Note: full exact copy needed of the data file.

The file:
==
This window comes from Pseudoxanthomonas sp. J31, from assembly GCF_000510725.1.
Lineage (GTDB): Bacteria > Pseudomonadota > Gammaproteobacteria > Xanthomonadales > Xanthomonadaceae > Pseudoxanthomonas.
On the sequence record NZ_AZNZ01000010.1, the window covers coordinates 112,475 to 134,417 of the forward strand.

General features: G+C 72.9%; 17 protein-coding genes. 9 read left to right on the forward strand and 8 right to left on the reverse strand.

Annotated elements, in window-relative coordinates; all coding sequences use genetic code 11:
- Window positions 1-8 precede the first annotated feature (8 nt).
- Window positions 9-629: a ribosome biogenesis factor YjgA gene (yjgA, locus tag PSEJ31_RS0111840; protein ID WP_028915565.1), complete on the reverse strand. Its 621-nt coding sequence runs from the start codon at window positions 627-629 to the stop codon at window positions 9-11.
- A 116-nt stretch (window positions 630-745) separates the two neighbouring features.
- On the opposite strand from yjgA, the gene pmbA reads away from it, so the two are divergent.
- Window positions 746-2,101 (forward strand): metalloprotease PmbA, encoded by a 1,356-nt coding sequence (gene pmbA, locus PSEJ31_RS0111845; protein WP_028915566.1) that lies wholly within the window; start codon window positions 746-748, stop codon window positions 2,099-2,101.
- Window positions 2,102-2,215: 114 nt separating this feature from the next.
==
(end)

This window comes from Pseudoxanthomonas sp. J31, from assembly GCF_000510725.1.
Lineage (GTDB): Bacteria > Pseudomonadota > Gammaproteobacteria > Xanthomonadales > Xanthomonadaceae > Pseudoxanthomonas.
On the sequence record NZ_AZNZ01000010.1, the window covers coordinates 112,475 to 134,417 of the forward strand.

General features: G+C 72.9%; 17 protein-coding genes. 9 read left to right on the forward strand and 8 right to left on the reverse strand.

Annotated elements, in window-relative coordinates; all coding sequences use genetic code 11:
- Window positions 1-8 precede the first annotated feature (8 nt).
- Window positions 9-629: a ribosome biogenesis factor YjgA gene (yjgA, locus tag PSEJ31_RS0111840; protein ID WP_028915565.1), complete on the reverse strand. Its 621-nt coding sequence runs from the start codon at window positions 627-629 to the stop codon at window positions 9-11.
- A 116-nt stretch (window positions 630-745) separates the two neighbouring features.
- On the opposite strand from yjgA, the gene pmbA reads away from it, so the two are divergent.
- Window positions 746-2,101 (forward strand): metalloprotease PmbA, encoded by a 1,356-nt coding sequence (gene pmbA, locus PSEJ31_RS0111845; protein WP_028915566.1) that lies wholly within the window; start codon window positions 746-748, stop codon window positions 2,099-2,101.
- Window positions 2,102-2,215: 114 nt separating this feature from the next.